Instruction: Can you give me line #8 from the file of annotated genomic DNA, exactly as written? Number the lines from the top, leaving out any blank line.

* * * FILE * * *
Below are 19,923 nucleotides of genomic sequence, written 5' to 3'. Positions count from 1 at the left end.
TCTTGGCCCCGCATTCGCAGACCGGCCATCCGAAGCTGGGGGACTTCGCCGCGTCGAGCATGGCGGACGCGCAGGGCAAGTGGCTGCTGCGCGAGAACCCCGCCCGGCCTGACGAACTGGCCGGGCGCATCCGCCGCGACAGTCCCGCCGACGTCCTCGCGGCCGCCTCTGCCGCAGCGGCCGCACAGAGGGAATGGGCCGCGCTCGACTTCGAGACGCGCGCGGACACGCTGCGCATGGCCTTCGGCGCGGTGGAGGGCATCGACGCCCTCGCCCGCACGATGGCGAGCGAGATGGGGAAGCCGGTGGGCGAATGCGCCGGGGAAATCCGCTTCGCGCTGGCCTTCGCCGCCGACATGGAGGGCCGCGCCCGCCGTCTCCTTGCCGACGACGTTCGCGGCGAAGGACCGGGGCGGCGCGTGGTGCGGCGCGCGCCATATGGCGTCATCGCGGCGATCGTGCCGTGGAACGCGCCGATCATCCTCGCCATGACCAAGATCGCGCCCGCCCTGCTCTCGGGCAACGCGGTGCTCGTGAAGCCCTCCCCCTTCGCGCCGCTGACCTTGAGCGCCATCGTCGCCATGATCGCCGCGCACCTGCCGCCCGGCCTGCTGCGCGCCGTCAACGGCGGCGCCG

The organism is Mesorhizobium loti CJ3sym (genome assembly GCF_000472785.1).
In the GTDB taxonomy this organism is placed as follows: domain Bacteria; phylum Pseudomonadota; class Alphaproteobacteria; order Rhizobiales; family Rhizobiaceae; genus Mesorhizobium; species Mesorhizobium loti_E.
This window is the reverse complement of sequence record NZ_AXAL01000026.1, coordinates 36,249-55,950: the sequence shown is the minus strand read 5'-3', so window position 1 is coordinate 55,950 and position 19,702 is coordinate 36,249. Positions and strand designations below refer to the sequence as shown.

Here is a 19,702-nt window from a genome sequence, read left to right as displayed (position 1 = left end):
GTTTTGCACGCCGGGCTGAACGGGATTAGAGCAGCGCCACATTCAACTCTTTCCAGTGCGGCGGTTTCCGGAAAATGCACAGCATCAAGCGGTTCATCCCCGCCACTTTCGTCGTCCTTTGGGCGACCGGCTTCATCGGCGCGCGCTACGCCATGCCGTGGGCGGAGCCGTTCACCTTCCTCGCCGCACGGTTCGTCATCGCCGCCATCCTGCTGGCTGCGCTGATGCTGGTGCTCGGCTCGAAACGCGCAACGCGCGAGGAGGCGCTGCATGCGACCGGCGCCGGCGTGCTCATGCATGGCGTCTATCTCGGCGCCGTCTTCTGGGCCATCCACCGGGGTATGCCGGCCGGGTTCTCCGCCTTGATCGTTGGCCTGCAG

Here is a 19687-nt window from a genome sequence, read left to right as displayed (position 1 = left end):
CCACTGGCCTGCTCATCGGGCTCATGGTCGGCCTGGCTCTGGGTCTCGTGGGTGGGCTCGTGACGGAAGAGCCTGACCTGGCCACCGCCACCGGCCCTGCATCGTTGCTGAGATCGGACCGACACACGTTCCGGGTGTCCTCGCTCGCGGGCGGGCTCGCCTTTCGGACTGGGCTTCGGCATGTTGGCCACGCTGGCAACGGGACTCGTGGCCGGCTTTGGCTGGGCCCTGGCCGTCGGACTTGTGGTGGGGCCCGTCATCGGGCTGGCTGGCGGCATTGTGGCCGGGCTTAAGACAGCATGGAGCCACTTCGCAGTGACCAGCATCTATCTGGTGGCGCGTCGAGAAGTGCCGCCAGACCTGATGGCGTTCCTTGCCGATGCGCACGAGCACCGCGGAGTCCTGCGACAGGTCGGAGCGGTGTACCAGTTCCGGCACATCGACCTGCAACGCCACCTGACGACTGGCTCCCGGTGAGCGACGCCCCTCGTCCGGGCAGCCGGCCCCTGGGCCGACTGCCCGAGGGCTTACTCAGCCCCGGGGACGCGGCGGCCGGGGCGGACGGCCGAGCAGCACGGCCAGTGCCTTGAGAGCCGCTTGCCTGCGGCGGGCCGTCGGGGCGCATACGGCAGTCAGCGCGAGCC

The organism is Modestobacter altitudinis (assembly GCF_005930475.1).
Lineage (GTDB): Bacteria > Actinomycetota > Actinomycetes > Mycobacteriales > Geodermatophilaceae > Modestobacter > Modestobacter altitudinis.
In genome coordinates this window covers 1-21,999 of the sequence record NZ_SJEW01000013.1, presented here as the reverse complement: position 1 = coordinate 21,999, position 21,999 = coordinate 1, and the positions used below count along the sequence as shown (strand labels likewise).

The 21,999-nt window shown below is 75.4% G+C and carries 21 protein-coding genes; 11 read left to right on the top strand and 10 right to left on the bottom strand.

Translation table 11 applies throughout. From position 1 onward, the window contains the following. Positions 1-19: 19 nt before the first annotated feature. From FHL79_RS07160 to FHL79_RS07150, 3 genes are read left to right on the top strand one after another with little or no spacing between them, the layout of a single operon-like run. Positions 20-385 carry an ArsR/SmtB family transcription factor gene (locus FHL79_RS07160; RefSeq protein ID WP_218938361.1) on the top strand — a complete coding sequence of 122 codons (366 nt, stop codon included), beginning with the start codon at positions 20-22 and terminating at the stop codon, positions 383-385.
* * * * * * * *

Here is a 19687-nt window from a genome sequence, read left to right as displayed (position 1 = left end):